The ancestors of the MacGrannon family arrived in England
following the Norman Conquest
of 1066. The name MacGrannon came from the Norman given name Reginald
meaning brave councilor,
which is an alteration of the Old French name Reinold.
Early Origins of the MacGrannon family
The surname MacGrannon was first found in Somerset
where they were granted lands by William the Conqueror after the Norman Conquest
in 1066. Early records of the name mention Willemus filius
Raunaldi who was listed in the Domesday Book
of 1086. Walter Reynolds (died 1327) was Bishop of Worcester, Archbishop of Canterbury (1313–1327), Lord High Treasurer and Lord Chancellor.
Early History of the MacGrannon family
This web page shows only a small excerpt of our MacGrannon research.Another 273 words (20 lines of text) covering the years 1191, 1191, 1194, 1198, 1327, 1313, 1327, 1588, 1655, 1599, 1676, 1589, 1655, 1624, 1625, 1657, 1655 and 1657 are included under the topic Early MacGrannon History in all our PDF Extended History products and printed products wherever possible.
MacGrannon Spelling Variations
It is only in the last few hundred
years that the English language has been standardized. For that reason, Anglo-Norman surnames like MacGrannon are characterized by many spelling variations
. Scribes and monks in the Middle Ages spelled names they sounded, so it is common to find several variations that refer to a single person. As the English language changed and incorporated elements of other European languages such as Norman French and Latin, even literate people regularly changed the spelling of their names. The variations of the name MacGrannon include Reynell, Reynolds, Reynold, Reynalds, Reynell, Renaud, Renaut, Renouf, Rennard, Renals, Rennell, Rennels and many more.
Early Notables of the MacGrannon family (pre 1700)
Outstanding amongst the family at this time was Sir Joshua Reynolds, a painter; Walter Reynolds (d. 1327) the son of a Windsor baker, who became a favorite of King Edward II, Archbishop of Canterbury (1313-1327); John Reynolds (c.
1588-c. 1655), an English merchant and writer from Exeter
, produced a series of... Another 104 words (7 lines of text) are included under the topic Early MacGrannon Notables in all our PDF Extended History products and printed products wherever possible.
Migration of the MacGrannon family to Ireland
Some of the MacGrannon family moved to Ireland
, but this topic is not covered in this excerpt.Another 107 words (8 lines of text) about their life in Ireland is included in all our PDF Extended History products and printed products wherever possible.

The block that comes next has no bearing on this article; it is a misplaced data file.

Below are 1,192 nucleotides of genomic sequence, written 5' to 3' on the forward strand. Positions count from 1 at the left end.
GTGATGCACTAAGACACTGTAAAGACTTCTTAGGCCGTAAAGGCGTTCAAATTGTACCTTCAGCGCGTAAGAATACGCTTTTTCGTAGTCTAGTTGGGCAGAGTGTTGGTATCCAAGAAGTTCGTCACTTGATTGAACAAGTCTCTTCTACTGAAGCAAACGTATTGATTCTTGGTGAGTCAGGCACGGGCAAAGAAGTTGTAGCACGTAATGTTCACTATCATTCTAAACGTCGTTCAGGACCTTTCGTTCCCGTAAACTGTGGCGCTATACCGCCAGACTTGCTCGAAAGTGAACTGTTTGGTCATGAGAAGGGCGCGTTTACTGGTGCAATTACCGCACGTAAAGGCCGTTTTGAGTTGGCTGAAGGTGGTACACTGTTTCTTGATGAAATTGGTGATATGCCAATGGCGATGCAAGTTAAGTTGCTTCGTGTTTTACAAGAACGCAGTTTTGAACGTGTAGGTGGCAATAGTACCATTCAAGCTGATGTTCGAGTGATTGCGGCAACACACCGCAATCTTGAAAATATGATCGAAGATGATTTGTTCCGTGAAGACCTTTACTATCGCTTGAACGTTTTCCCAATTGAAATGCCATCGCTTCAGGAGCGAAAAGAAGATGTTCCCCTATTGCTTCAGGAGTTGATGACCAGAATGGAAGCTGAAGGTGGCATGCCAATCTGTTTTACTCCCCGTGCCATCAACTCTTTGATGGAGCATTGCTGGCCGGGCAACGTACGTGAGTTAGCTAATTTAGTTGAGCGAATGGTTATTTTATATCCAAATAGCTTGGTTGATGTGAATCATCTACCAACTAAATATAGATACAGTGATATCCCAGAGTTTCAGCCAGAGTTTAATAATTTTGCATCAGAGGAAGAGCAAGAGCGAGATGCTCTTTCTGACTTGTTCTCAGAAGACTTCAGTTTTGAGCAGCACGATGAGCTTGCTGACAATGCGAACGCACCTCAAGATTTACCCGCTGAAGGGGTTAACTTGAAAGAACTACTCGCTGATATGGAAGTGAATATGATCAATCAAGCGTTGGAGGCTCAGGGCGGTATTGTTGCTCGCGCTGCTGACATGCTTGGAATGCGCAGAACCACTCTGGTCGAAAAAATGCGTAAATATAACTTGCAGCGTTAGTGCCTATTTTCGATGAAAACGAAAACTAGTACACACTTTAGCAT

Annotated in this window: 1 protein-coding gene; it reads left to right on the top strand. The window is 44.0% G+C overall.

Migration of the MacGrannon family to the New World and Oceana
Faced with the chaos present in England
at that time, many English families looked towards the open frontiers of the New World with its opportunities to escape oppression and starvation. People migrated to North America, as well as Australia
in droves, paying exorbitant rates for passages in cramped, unsafe ships. Many of the settlers did not make the long passage alive, but those who did see the shores of North America were welcomed with great opportunity. Many of the families that came from England
went on to make essential contributions to the emerging nations of Canada and the United States. Some of the first immigrants to cross the Atlantic and come to North America carried the name MacGrannon, or a variant listed above: Henry, Samuel, Thomas Reynold settled in Barbados in 1688; Christopher Reynolds settled in Virginia in 1622; Nathaniel Reynold settled in Salem in 1630.
The MacGrannon Motto
The motto was originally a war cry or slogan. Mottoes first began to be shown with arms in the 14th and 15th centuries, but were not in general use until the 17th century. Thus the oldest coats of arms generally do not include a motto. Mottoes seldom form part of the grant of arms: Under most heraldic authorities, a motto is an optional component of the coat of arms, and can be added to or changed at will; many families have chosen not to display a motto.
Motto: Jus meum tuebor
Motto Translation: I will defend my right.